Every year, I participate in mock interviews with college students who are getting ready to graduate. It's an excellent program that provides students with an opportunity to polish up their skills and gain valuable insight before beginning their job search. Here are five useful tips for anyone who might be prepping for that big interview.
Authenticity is Key
A few years ago, I interviewed a student I'll call Mark. His handshake was firm and practiced, and he looked me in the eye while he spoke. It was obvious he'd taken seriously the coaching he'd received. I began our mock interview, not with one of the prep questions provided to me by the professor, but with a question of my own.
"Do you like Girl Scout Cookies? Have you ever noticed how Girl Scout cookies are such a coveted item since they're only available once a year?" I asked. "It's kind of genius marketing."
There was a long pause before he replied, and when he did, his tone was angry. "What are you talking about? I've spent hours preparing for the questions you're supposed to be asking me, and that isn't one of them."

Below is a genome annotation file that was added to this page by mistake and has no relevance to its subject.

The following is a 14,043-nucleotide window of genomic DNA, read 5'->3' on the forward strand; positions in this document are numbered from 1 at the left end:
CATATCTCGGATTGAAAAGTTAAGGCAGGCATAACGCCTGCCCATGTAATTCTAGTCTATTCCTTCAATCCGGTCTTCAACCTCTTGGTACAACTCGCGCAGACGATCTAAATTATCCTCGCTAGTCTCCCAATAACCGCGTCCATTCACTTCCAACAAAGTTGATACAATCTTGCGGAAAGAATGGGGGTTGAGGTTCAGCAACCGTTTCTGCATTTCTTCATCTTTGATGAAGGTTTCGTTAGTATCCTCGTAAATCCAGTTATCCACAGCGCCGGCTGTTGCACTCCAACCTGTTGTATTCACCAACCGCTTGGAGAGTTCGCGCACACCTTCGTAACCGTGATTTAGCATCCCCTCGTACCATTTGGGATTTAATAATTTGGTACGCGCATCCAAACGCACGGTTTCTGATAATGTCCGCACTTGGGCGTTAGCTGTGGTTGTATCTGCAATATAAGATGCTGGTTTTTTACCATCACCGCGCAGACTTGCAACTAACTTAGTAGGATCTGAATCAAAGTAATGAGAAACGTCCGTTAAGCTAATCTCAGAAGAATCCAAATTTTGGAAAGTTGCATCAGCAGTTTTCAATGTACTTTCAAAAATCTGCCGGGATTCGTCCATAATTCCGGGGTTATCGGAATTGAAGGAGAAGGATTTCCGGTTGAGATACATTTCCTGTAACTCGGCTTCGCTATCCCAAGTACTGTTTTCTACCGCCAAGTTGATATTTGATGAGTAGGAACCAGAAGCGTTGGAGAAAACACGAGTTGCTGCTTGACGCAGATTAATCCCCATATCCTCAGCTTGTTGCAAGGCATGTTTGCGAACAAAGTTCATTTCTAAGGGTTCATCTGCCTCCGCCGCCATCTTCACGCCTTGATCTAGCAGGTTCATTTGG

And with that answer, he told me everything I needed to know about what kind of employee he would be. I didn't need any of the pages of questions in front of me; I'd found out what I needed to know only one minute into our interview.
If you're prepping for a job interview, practicing typical questions is a good exercise. But as a prospective employer, I don't want to hear your canned, practiced answers that have been carefully constructed to share a story about some 'failure' which eventually turns out to be a good thing which magically saves the day. What I really want to see is authenticity, how you think and who you are when you're speaking off the cuff. An employer will value someone who can quickly recover from an unexpected curve ball and continue playing as if nothing unexpected happened.
I start many of my interviews with seemingly random questions, especially when it is for a role that is going to require a great deal of improvising or thinking on one's feet. I well remember another such interview with this same line of questions with a young lady we'll call Sherry. She impressed me with her response. Not only did she share her favorite cookie, but Sherry seized the opportunity to demonstrate her own understanding of marketing by providing her thoughts about using limited supply as a marketing tactic. She took the curve ball I threw at her and hit a home run.